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    Are Your Monthly Car Payments Above Average?

    Calendar, Pay day, Car

    Due to a variety of factors, the monthly repayment you make to pay off your car loan may differ.

    The amount you shell out every month is influenced by factors such as whether you purchased a new or used vehicle, the cash price of the car, the down payment made, loan terms, your credit rating, and income.

    Average Monthly Car Payment

    According to the recent data published by Experian, there has been a significant rise in the average monthly car payments and preferred loan repayment terms across the US.

    Here are some key takeaways from the study:

    • American citizens owe more than $1.2 trillion when it comes to auto loans.
    • Auto loan debts constitute almost 9.5% of total consumer debts across the country.
    • The monthly average car payment for new car loans is $550. It amounts to $393 for used-car loans and $452 for leased cars.
    • On average, Americans borrow $32,480 for new car finance and $20,446 for used-car financing.
    • The average loan repayment term across the country is 69 months for new car loans, 37 months for leased cars, and 35 months for used-car loans.
    • Almost 4.5% of all auto loan repayments are delayed by a minimum of 90 days.

    What Determines Auto Loan Monthly Payments?

    Your monthly payment is determined by multiple factors:

    1. Credit Rating - Your credit score offers lenders a snapshot of the overall quality of your finances and shows how risky lending to you can be. When you have a higher score, you will more easily qualify for lower rates, which in turn will lower the monthly payments. Conversely, a lower score will spike the rate higher, thus increasing your monthly payments.
    2. Repayment Term - The term of the loan determines the total interest you’ll be paying back to the lender. Your monthly payments will be high if you opt for a shorter repayment term. On the other hand, if you choose extended repayment terms, your monthly payments will be lower. However, keep in mind that the longer your term is, the more interest you’ll end up paying over the term of the loan, adding to the total expense.
    3. The Total Amount Borrowed - The total loan amount includes the cost of the vehicle, origination fee, processing charges, taxes, and interest. If your loan amount is high, you will pay more interest, which will ultimately increase the monthly payment.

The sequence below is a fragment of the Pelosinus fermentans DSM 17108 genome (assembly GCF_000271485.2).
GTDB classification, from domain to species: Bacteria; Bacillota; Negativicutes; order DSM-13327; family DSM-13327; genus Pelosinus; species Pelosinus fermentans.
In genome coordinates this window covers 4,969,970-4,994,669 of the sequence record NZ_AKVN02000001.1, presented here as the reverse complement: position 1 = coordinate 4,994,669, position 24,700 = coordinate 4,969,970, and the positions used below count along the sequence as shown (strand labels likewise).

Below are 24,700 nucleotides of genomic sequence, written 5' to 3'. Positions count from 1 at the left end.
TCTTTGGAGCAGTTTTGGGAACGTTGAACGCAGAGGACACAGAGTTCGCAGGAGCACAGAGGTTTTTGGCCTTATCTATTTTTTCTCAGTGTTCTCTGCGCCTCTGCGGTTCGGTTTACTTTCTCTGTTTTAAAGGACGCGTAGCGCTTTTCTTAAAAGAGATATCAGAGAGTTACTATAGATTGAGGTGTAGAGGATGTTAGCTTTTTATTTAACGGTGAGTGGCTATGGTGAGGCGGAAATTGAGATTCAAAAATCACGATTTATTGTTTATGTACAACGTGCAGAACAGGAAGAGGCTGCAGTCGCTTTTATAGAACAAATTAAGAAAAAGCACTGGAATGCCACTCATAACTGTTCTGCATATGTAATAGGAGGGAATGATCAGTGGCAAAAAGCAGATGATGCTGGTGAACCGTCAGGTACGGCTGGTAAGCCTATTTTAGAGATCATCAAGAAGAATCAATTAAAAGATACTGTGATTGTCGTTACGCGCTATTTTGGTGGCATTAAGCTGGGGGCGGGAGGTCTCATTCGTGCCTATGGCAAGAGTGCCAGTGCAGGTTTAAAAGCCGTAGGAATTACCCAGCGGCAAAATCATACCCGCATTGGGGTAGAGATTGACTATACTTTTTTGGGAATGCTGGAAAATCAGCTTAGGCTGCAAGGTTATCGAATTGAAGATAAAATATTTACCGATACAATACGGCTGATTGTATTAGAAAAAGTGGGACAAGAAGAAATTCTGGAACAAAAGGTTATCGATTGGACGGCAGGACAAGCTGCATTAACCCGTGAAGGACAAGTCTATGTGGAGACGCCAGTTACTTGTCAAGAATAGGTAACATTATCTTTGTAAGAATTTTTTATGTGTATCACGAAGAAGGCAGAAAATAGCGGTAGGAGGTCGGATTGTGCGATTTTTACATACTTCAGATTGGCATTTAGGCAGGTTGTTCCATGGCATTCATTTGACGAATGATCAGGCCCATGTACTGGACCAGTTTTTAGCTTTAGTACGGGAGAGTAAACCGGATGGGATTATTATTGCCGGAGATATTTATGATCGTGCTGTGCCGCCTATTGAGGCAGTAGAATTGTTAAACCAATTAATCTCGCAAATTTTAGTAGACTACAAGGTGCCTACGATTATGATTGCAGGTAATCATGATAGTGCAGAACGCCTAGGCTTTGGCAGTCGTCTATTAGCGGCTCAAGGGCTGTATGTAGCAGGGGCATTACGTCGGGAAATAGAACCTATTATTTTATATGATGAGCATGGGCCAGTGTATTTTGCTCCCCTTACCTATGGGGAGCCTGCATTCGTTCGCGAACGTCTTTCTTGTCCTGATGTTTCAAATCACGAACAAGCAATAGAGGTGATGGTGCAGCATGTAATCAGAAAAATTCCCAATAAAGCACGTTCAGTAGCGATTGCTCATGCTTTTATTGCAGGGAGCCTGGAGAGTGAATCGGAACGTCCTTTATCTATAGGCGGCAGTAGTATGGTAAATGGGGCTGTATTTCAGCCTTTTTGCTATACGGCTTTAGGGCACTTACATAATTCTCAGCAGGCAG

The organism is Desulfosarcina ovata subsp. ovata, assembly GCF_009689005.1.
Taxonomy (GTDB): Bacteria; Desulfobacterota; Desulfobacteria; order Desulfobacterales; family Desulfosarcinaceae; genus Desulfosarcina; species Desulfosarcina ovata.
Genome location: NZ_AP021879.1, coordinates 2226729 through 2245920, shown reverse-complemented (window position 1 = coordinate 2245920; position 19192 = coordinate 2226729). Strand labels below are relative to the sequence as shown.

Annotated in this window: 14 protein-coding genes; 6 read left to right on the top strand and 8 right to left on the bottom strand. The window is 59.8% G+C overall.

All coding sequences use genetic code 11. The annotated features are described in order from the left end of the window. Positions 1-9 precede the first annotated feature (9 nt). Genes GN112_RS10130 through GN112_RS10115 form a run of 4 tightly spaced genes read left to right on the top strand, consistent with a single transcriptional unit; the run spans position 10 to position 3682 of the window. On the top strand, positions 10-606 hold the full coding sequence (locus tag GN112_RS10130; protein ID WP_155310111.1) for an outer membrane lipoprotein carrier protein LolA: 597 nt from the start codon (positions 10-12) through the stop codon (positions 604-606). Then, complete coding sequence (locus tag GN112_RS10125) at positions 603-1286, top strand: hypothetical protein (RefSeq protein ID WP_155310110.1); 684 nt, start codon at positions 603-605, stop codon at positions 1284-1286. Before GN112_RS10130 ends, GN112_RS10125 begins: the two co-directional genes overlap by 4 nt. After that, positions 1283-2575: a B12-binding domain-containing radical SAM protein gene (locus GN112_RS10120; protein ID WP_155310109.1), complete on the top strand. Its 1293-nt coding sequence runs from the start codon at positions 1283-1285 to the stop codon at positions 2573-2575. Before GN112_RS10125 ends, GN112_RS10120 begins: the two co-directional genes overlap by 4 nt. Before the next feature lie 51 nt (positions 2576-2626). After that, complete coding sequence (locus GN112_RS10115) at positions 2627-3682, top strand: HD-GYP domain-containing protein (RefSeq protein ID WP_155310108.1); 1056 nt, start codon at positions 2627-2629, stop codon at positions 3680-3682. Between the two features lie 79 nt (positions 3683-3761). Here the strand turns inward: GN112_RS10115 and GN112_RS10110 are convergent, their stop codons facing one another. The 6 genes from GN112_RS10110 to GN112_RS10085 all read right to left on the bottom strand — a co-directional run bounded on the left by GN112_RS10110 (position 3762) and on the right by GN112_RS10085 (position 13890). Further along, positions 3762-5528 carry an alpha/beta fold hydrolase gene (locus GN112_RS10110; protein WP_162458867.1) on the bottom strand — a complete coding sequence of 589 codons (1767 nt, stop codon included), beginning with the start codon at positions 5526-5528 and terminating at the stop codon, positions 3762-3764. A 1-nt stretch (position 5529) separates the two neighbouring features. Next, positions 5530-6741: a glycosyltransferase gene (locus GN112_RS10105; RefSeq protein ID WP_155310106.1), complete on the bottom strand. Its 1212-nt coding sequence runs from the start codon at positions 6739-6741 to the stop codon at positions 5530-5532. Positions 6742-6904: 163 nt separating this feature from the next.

4. Your Monthly Income - Lenders also take into consideration your debt-to-income (DTI) ratio before setting the APR. If your DTI-ratio is low, you’re more likely to receive lower rates, and your monthly payments will accordingly be lower.

    How To Secure A Low Monthly Car Payment

    Securing a low monthly car payment depends on adjusting your needs and looking at the bigger picture.

    You might not have control over every aspect, but there are things you can control to lower your monthly payments.

    • Pay A Higher Down Payment - If you can afford a higher amount for a down payment, it will impact your loan-to-value ratio. A higher down payment or a trade-in means that you’ll ultimately need less financing. When you take out a smaller amount as a loan, you’ll have a lower monthly payment. Moreover, the extra payment makes your loan less risky for the lender and they might agree to offer you a lower rate of interest.
    • Opt For A Less Expensive Vehicle - Consider your overall budget and monthly liabilities before selecting a car. If you think you can work with a lower-priced car, it is in your best interest to opt for that cheaper option. Keep in mind that new cars depreciate at an alarming rate. So, consider buying a car that fits your budget.
    • Lower The DTI Ratio - Your debt-to-income (DTI) ratio is one of the primary reasons for higher rates. If you have multiple debts, you should work at clearing some of them. This will show the lender that you are not a high-risk borrower, thus improving your chance of obtaining better rates and lower monthly repayments.
    • Build Your Credit Score - If you have a high FICO score - 720 or above, you are likely to get a low APR. The lower your score, the higher the rate. Work on building your FICO score before applying for a car loan.


    If the payments on your new car are more than $550 per month, you are paying more on average than most other Americans.

    Remember, when buying a new car you should take the time to understand your financial capability, plan your budget, and do the research.

    Get quotes from multiple lenders, use online calculators to get rough estimates, and see to it that you will be able to make timely payments.